If your work is created in a country outside the US, check the copyright laws of that country. Most countries honor each other’s copyrights because of the Berne Convention.
A query letter is what you send to find out if there is interest in your project. Most publishers require a query for a non-fiction project or novel. Your query should present your project succinctly, much like the preview you read on the inside of a book jacket, along with brief information about your publishing experience, if any. If they ask for a synopsis, try to outline the story with the crucial points and main characters only. Show them how the story is unique. See the section on query letters in The Book.
A cover letter should be included with your manuscript and should not exceed a single page. If you have already contacted the editor, you can simply remind them that they requested to view your manuscript and express your anticipation of their response (noting if the submission is exclusive or multiple). If you have not contacted the editor yet, your cover letter should include concise information about your project and yourself. If your resume reflects your knowledge of the subject matter or your publishing experience, you may also include it in the cover letter or query.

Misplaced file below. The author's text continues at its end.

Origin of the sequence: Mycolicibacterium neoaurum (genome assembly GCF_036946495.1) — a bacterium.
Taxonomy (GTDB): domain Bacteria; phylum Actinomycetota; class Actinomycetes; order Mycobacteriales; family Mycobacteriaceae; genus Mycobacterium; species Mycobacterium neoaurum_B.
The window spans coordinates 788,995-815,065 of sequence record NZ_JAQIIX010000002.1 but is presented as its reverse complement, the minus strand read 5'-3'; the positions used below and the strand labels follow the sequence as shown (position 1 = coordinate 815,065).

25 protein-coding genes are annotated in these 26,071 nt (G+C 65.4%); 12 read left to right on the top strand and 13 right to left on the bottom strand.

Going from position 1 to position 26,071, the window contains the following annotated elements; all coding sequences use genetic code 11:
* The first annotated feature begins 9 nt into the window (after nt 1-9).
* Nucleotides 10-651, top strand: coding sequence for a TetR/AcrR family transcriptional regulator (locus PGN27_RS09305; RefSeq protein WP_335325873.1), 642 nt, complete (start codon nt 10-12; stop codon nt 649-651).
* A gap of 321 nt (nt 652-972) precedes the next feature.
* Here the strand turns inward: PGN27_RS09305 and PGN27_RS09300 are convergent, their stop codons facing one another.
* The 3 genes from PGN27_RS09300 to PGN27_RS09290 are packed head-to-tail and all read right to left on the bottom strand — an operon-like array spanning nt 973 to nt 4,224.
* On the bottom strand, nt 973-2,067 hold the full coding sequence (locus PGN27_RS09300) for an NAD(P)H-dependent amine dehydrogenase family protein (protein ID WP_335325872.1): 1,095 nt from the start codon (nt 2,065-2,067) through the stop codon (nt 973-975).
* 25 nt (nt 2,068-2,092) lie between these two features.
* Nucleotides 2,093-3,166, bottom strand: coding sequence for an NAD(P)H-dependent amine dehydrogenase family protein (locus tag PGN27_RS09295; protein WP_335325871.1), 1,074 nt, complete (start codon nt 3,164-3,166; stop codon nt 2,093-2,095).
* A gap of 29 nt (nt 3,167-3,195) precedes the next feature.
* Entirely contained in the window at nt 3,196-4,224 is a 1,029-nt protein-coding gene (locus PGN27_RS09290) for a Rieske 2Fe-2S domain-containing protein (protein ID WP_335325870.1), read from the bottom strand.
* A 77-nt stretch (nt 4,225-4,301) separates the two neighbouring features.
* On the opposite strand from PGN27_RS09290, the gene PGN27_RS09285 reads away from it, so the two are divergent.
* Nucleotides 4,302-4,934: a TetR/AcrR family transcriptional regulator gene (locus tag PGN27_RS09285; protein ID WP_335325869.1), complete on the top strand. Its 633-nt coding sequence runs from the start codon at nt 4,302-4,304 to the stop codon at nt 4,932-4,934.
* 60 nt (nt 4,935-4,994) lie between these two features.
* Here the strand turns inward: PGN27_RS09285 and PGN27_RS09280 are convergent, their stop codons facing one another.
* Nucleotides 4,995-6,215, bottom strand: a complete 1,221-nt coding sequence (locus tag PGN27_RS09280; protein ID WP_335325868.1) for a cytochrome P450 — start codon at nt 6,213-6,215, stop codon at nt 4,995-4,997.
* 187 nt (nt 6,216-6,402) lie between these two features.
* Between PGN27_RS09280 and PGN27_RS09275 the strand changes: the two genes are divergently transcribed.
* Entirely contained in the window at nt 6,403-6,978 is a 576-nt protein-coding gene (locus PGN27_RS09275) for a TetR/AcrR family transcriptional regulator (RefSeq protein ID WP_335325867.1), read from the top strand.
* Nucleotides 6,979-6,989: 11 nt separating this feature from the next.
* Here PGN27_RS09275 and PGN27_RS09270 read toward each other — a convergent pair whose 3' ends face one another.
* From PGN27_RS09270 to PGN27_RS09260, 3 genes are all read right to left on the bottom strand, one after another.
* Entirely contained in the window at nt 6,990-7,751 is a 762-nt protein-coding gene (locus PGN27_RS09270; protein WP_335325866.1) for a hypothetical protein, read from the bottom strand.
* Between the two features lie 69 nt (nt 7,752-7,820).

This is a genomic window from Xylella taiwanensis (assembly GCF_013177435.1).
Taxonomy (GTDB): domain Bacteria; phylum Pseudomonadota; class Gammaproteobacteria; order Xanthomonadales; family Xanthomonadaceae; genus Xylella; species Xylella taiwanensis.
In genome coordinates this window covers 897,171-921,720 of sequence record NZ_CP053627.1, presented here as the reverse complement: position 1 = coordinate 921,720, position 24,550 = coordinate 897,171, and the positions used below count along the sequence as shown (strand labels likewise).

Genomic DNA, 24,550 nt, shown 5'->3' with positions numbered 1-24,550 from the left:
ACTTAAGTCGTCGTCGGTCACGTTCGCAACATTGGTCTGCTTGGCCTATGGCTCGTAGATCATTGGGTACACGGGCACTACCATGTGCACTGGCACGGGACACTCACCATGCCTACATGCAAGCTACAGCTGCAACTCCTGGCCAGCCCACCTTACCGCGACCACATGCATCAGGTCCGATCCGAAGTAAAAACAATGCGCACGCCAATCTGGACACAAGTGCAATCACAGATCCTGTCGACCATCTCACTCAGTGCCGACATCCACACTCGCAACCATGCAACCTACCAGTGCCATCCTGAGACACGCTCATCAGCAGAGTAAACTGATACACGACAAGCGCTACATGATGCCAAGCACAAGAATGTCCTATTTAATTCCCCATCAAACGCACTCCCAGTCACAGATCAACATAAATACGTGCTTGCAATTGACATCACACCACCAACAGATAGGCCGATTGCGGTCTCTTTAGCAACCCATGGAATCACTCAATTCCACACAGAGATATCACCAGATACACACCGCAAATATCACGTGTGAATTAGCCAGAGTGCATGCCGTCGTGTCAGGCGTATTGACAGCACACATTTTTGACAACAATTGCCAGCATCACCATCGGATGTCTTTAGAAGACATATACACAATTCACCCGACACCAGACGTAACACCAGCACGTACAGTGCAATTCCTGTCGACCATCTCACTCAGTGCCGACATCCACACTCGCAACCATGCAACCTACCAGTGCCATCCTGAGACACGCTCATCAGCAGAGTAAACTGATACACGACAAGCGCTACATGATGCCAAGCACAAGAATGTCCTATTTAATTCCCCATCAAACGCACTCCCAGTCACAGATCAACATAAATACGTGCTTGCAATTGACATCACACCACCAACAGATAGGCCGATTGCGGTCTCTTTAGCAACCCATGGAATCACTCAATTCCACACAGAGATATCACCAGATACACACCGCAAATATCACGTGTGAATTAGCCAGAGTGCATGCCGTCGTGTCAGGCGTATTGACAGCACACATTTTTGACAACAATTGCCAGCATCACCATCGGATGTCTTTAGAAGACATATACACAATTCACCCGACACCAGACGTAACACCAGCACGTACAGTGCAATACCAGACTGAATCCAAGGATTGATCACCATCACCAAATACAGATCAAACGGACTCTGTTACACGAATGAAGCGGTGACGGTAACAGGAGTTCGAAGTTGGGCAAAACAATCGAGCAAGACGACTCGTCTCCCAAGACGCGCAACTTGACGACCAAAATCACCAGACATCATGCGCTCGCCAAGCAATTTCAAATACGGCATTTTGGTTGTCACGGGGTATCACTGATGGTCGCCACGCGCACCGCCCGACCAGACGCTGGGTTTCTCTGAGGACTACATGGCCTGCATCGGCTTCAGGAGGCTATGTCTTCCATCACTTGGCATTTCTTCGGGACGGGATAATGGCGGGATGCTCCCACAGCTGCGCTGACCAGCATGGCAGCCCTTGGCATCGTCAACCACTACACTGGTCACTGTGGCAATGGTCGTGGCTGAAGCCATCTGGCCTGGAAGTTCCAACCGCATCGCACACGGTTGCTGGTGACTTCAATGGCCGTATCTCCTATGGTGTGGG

When submitting emails, only do so if specifically requested or if the publisher’s instructions permit it.
Finding an illustrator can be a difficult task. For those who are looking to illustrate a picture book, it is important to consider whether to get an illustrator prior to submitting the work.
In most cases, it is not the responsibility of the author to select the illustrator for their picture book manuscript. It is usually the editor or art director at the publishing house who makes that decision. There are rare occasions when authors and illustrators collaborate prior to publication, but this is not recommended. Illustrators should focus on researching the market and submitting their work directly to publishing houses. Unless the author is a professional illustrator, it is not advised for them to illustrate their own manuscript. Furthermore, it is not necessary to describe the illustrations in the submission. If the story cannot be understood through the illustrations, it may need to be revised. If the story relies heavily on the illustrations, it can be mentioned briefly in the cover letter, or annotations for the illustrations can be included on a separate page. However, explanations should not be included in the main body of the manuscript.